Protecting Canadians is one of the most basic responsibilities of our government, and this principle applies to our transportation system. As the NDP critic for Transportation and Infrastructure, I am convinced that our federal government could be doing a lot more to improve the safety on our roadways while preventing driver fatigue across Canada.
In fact, the Canadian Council for Motor Transport Administrators makes the case that driver fatigue is a factor in hundreds of accidents every year in our country. Fatigue is an aggravating factor to dangerous conditions, which means that bad weather, as an example, is made all the more dangerous when the driver has not had enough rest. Fatigue leads to decreased alertness, slower reaction time, poor memory and judgement. The facts show a clear relationship between driver fatigue and crash incidences causing tragic deaths.
Driver fatigue is especially worrisome in the case of inter-city buses where dozens of passengers are at risk every time bus operators have been asked to work extra-long hours, or have not had a chance to adequately rest between their shifts. In the US there are about 50 bus passenger fatalities annually and 325 fatalities where buses have killed occupants of other vehicles, pedestrians or cyclists. These statistics are a warning for Canadians.
The Transportation Safety Board of Canada has acknowledged that long work hours contribute to drivers being less alert. It’s time that we take a good look at beefing up our regulatory system to ensure that bus lines are not putting their employees and passengers at risk simply to increase profit margins.
As a starting point, I support legislation to require a 10-hour-maximum drive time per day, a 14-hour-maximum on duty per day, and a 10-hour-minimum guarantee for rest between shifts. Our international partners have already implemented rules like this. In fact, the United States has a daily maximum of 10 hours of driving time, and the EU has an even tougher standard of 9 hours of driving per day.
Of course, a stronger law is not a silver bullet, but it is a logical first step that protects passengers and levels the playing field between bus companies. We must not give an advantage to those bus carriers who do not follow good safety practices, and who do not plan safe work schedules and routes.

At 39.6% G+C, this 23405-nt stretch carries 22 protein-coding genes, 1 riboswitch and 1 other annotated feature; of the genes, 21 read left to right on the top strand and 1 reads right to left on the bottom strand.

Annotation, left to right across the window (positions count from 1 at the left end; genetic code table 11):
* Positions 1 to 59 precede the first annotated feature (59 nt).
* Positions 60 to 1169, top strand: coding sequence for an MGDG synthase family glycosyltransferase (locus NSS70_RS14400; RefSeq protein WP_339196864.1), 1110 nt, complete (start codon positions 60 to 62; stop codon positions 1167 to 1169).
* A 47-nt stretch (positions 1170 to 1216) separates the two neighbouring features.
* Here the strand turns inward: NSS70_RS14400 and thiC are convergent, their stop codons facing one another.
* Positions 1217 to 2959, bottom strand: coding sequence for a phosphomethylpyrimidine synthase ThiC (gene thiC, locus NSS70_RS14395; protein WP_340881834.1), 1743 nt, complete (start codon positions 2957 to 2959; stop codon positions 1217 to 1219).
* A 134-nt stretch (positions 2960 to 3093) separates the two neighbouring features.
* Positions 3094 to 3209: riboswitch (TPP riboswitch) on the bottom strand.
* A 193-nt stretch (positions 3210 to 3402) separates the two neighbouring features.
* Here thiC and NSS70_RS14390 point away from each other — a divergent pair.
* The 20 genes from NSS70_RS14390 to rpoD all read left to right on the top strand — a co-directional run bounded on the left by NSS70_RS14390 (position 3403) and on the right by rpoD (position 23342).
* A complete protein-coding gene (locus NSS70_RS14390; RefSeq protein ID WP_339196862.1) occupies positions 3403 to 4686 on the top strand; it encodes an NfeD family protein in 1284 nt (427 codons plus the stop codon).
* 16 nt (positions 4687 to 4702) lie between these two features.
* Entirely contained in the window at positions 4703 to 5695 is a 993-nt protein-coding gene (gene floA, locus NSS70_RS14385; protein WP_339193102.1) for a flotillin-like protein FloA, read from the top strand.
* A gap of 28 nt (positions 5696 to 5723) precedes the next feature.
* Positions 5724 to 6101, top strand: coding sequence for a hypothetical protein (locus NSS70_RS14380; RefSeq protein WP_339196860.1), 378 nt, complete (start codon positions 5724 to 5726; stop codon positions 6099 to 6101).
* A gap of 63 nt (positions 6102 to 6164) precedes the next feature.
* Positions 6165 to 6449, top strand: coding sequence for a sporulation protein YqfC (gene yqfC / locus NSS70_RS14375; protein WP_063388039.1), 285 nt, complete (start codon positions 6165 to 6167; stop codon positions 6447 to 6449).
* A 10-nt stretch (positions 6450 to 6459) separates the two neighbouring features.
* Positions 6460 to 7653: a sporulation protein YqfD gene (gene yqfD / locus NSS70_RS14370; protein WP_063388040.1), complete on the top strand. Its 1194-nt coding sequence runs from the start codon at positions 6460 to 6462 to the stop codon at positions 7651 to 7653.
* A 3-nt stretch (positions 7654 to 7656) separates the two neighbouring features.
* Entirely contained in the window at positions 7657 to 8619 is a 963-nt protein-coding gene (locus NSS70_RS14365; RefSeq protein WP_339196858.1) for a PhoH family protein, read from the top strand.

Currently bus lines have incentives to keep drivers on the road for long periods, regularly over 13 hours behind the wheel with very few breaks. The truth is that they know that they will not be caught, because they are not regularly being inspected. We need to enforce our standards and conduct routine investigations.
Violations that put Canadian travellers in jeopardy cannot be tolerated – companies deserve stiff fines when they break these rules. Too often, bus drivers have not had enough sleep each night. Their work schedules have not allowed them to get enough sleep. We must prevent severe fatigue that quickly builds over the course of a busy week of driving.
We also need a comprehensive approach to keep Canadians safe. This means better designs for our roadways and intersections, appropriate railway crossing infrastructure, rigorous review and inspections of safety management plans, and proper training for drivers about the dangers of fatigue. We need more than just a web site to prevent driver fatigue in Canada.
It is time for the Canadian government to recognize the importance of preventing accidents, and this starts with real solutions and laws to curb unsafe practices. Terrible tragedies like Lac Mégantic can be prevented and we must work harder to ensure that accidents like this never happen again. Conservatives have a bad record when it comes to putting the safety of Canadians first and preventing accidents before they occur. It is scandalous that the federal government has failed to implement the recommendations from the Transportation Safety Board, which would save lives if they were put into place. Whether it is food safety, rail safety, or consumer protection, Conservatives tend to react once a problem occurs rather than enforce existing laws, conduct routine inspections and review safety plans beforehand. An NDP government would work broadly on transportation safety as a key priority. We need an approach that will anticipate threats facing Canadian travellers before they occur. New Democrats can do a better job implementing fatigue management training on our roadways, while modernizing and enforcing safety measures so that Canadians can travel in security as they deserve. Let’s deal with transportation safety together to prevent anymore unnecessary tragedies.